In 2023, Matt Gaetz commented (via The Guardian), "I am the most investigated man in the United States Congress. It seems that the ethics committee's interest in me waxes and wanes based on my relationship with the speaker." It hasn't just been the ethics committee that's found some dirt on him, though, and in 2021, The Daily Beast reported that they'd discovered that he hadn't paid some of the fees required by the Florida Bar.

Interestingly, they hadn't seemed to have noticed until the article ran: They immediately declared him ineligible to practice law, and the move sent Gaetz scrambling to pay the $265 fee, the $200 late fee, and get reinstated. At the same time, his camp claimed that he had simply decided to take a break from various lawyerings in favor of his political career, but several attorneys who spoke with the outlet clarified that the typical way that's done is to pay a lesser fee and simply be labeled as "inactive."

A small oversight? Perhaps, but some of his colleagues had some pretty harsh things to say about it. Santa Rosa Beach attorney (and Gaetz constituent) Daniel Uhlfelder said, "He clearly doesn't take his law license very seriously when he doesn't take the time to pay the $265 dues. He's not a serious lawyer. He's not a serious congressman. He's not a serious person. This is one small but symbolic example of that."

There were accusations of witness tampering

It's no secret that Matt Gaetz is one of Donald Trump's biggest supporters: He did, after all, push a 2018 petition to see Trump awarded the Nobel Peace Prize. So, it's not entirely surprising that when Trump's former personal attorney appeared to testify before the House Oversight and Government Reform Committee, Gaetz showed up in spite of definitely being not invited. More surprising is that he sent an ill-advised tweet that was deemed to be so far out of line that CNBC reported it could lead to him facing an investigation by the House Ethics Committee for "witness intimidation and tampering."

The tweet read: "Hey @MichaelCohen212 — Do your wife & father-in-law know about your girlfriends? Maybe tonight would be a good time for that chat. I wonder if she'll remain faithful when you're in prison. She's about to learn a lot..."

Gaetz claimed that he was "witness testing, not witness tampering," and according to Vanity Fair, he went on to say first that it was fine that he stepped up to "challenge the truthfulness, veracity, and character of people who have a history of lying," and when Gaetz to issued an apology, he also lauding himself for crossing a line to defend his Trump in what he called "a sign of valor." It was later reported that Gaetz would not face disciplinary action for the tweet, and instead got a strongly-worded warning letter from the Florida Bar.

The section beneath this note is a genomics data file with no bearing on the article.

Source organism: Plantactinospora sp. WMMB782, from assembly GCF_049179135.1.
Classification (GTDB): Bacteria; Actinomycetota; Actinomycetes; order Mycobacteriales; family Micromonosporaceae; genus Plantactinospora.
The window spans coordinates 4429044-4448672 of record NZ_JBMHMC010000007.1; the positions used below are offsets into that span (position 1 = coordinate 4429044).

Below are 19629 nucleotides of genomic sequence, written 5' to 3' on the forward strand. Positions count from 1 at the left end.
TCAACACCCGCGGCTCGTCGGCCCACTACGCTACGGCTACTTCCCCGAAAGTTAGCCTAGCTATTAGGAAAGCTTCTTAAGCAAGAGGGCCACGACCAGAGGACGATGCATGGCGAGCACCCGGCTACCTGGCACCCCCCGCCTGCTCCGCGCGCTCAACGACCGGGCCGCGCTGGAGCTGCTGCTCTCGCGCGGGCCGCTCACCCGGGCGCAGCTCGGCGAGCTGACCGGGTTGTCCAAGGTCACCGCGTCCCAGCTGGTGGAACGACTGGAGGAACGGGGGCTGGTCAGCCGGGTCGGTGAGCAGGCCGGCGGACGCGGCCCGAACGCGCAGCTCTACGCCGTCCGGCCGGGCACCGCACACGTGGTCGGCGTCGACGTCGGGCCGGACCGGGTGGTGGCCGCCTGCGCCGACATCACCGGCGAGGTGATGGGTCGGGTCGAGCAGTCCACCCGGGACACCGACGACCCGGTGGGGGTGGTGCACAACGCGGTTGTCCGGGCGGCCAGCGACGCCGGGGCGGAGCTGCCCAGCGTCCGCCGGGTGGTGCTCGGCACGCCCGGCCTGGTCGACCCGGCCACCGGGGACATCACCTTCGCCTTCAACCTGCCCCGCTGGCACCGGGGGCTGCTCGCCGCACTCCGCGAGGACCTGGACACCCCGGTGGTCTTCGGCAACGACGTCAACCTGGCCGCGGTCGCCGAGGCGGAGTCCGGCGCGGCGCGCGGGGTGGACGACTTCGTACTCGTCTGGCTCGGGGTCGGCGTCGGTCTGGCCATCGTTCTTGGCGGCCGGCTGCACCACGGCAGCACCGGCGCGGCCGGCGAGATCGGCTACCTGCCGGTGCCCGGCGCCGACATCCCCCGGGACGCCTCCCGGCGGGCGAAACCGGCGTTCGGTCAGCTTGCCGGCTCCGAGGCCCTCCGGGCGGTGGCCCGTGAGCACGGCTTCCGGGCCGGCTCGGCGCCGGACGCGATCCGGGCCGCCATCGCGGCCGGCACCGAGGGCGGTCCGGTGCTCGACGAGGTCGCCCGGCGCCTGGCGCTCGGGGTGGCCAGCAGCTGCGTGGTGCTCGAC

His DUI arrest surfaced amid his accusations against Hunter Biden

There's an old saying about people who live in glass houses throwing stones, and in 2019, Democratic representatives pulled out another old saying after Matt Gaetz went on a tirade about Hunter Biden's struggles with addiction. According to The Washington Post, Gaetz's five-minute speech was punctuated with, "It's a little hard to believe that Burisma hired Hunter Biden to resolve their international disputes when he could not resolve his own dispute with Hertz rental car leaving cocaine and a crack pipe in the car."

That led Georgia's Hank Johnson to observe, "I would say that the pot calling the kettle black is not something we should do. I don't know what members, if any, have had problems with substance abuse, been busted in a DUI. I don't know, but if I did, I wouldn't raise it against anyone on this committee. I don't think it's proper."

That was enough to silence the whole room, because Johnson did, of course, know that in 2008, Gaetz had been pulled over for speeding, refused to take sobriety tests before admitting to law enforcement that he had been drinking, and finally was arrested for a DUI. The case was dropped partially on a technicality — the prosecutor's stepson was a friend of Gaetz — and partially because of the force used to make the arrest. Gaetz says he was "pleased the truth has come out," but the incident was evidently not forgotten.

If you or anyone you know needs help with addiction issues, help is available. Visit the Substance Abuse and Mental Health Services Administration website or contact SAMHSA's National Helpline at 1-800-662-HELP (4357).

He was called out for bullying and body-shaming comments about pro-choice women

Before getting to the meat of the story, Vanity Fair reminded readers that yes, this was the same Matt Gaetz who was under investigation for paying for sex. It was this Matt Gaetz who spoke at the Turning Point USA Student Action Summit in Tampa, and not only made a series of shockingly misogynistic comments, but when he was given the chance to backpedal, doubled down and responded, "Be offended."

He said: "Why is it that the women with the least likelihood of getting pregnant are the ones most worried about having abortions? Nobody wants to impregnate you if you look like a thumb. ... They're like, 5'2, 350 pounds, and they're like, 'give me my abortions or I'll get up and march and protest,' and I'm thinking, 'March? You look like you got ankles weaker than the legal reasoning behind Roe vs. Wade.' A few of them need to get up and march."

That went over about as well as can be expected, but it also had an impact that Gaetz probably didn't expect. Olivia Julianna is a political strategy specialist with Gen Z for Change, and thanked Gaetz for his remarks (while adding, "I'm actually 5'11. 6'4 in heels. I wear them so the small men like you are reminded of your place"), noting (via NPR) that after his comments, her organization received around $700,000 in donations, which would be distributed to abortion services nationwide.